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Posted by: Phil Burgess


How's this for a cool find in our photo files? Beck, right, Markley, center, and Bob Painton with the Markley-Beck-Rhoades BB/GD in 1968.
(John Dutton photo)

R. Gaines Markley -- just Gaines, to those who knew him -- had been sick for a while, and his death yesterday, while another sad addition to an already heart-wrenching season of losses, was not totally unexpected. His pending passing was kept from the news out of respect to him and his family, but it gave me time to find out more about the man before everyone said their final goodbyes, and two-time NHRA Top Fuel world champ Gary Beck was first in line. The two have been chums for 62 years, since grade school, and grew up together in north Seattle.

"We lived a block apart," he reminisced. "His parents and my parents were good friends, and our moms even golfed together. We've known each other since we were 5 and went to school together through high school and both joined the Emperors, a charter NHRA car club.

"We both had fast cars in high school, but joining the Emperors got us off the street because to be a standing member in a club you had to have a good driving record, and that got us into drag racing," he recalled.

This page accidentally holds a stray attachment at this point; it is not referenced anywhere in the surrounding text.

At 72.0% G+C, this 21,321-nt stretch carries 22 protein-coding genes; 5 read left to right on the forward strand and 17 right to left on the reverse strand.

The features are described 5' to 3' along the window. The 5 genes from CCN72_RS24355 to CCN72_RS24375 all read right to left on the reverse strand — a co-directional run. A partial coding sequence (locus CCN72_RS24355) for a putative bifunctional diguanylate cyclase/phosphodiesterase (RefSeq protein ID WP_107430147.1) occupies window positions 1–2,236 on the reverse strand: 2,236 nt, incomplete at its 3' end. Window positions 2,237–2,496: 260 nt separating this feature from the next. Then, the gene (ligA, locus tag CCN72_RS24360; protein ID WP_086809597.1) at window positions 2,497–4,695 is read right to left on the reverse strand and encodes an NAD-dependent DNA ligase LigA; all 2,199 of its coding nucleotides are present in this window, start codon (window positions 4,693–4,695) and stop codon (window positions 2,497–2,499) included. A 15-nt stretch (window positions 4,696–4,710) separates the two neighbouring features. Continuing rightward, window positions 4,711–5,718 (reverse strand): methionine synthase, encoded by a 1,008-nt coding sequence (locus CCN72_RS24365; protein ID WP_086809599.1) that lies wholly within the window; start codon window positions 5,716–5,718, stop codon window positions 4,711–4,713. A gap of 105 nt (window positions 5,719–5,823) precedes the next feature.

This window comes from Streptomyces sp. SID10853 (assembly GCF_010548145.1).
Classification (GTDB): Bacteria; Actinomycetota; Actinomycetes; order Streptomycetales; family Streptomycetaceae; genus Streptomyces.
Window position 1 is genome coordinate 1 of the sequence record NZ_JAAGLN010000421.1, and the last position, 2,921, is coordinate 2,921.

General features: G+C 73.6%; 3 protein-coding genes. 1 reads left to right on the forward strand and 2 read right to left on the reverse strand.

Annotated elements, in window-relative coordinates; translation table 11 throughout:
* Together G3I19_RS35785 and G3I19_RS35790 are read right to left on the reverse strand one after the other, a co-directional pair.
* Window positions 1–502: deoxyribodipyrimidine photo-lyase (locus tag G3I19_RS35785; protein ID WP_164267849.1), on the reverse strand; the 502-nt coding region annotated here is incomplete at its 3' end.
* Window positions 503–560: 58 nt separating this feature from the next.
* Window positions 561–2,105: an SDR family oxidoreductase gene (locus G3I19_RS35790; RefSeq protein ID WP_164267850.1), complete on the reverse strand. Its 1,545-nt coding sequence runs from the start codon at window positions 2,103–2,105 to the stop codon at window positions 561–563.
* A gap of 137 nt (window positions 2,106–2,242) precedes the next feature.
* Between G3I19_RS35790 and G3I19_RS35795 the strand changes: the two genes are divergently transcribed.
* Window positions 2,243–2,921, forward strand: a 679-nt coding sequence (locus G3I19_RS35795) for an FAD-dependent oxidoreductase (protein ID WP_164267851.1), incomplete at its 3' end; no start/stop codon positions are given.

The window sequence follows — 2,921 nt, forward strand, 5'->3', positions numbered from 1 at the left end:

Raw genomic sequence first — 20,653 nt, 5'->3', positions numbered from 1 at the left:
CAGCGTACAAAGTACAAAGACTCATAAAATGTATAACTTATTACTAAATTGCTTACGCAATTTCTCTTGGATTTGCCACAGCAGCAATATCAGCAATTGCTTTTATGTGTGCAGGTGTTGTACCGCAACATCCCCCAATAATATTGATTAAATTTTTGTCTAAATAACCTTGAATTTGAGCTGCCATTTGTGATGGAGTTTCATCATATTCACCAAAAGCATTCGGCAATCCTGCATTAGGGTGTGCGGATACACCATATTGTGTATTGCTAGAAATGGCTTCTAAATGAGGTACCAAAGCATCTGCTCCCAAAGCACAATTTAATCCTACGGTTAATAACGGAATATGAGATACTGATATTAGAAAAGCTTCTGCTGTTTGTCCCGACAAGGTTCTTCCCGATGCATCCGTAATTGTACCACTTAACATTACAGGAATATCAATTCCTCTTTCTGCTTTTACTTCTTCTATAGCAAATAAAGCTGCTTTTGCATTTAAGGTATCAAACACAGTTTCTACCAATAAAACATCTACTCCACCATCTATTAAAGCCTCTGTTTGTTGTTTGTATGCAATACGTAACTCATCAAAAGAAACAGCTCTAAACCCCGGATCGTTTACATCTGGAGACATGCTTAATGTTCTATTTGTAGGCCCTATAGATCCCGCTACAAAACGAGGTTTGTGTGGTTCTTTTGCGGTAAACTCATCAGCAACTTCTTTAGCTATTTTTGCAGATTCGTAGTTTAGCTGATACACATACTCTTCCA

The duo lived together after graduating from Lincoln High School in 1959 and began their racing careers with gas-burning altereds and dragsters in which they traded off in the cockpit each week, but success did not come easy for the two future world champions.

"It took us a long time before we won anything," he recalled humbly. "I don't think our first dragster beat anyone. After a few years, we finally figured it out. It was good times. We learned how to drag race and how to win and kept the car in our garage at our house."

They won a couple of NHRA Division 6 Super Eliminator championships, which earned them trips to the World Finals, and later took on a couple of partners to run the Markley, Beck, Rhodes & Sweeting entry.

In the late 1960s, Markley, who was a Ford mechanic by trade, began racing fuel cars, and Beck, who was in the construction business, moved into 200-mph front-engine Top Gas dragsters – with which he at one time held the NHRA national record -- and ultimately into rear-engine Top Fuelers with Ray Peets.


Beck won the 1972 U.S. Nationals Top Fuel title in his national event debut, but he was far from an overnight success.

To  many, Beck seemed to come out of nowhere to win Indy in 1972, upsetting the field – including the "King of the Northwest," Jerry Ruth, in the final -- in just his second outing in a Top Fuel dragster and at his first national event. Although the lead paragraph of National DRAGSTER's story in the Sept. 15, 1972, issue was "Gary Beck won Top Fuel Eliminator at the Nationals. Gary who???" (so he, rather than Marvin Graham, who went from obscurity to Indy champ two years later, could well have ended up with that infamous nickname), as his extensive time behind the wheel shows, he was far from a rookie.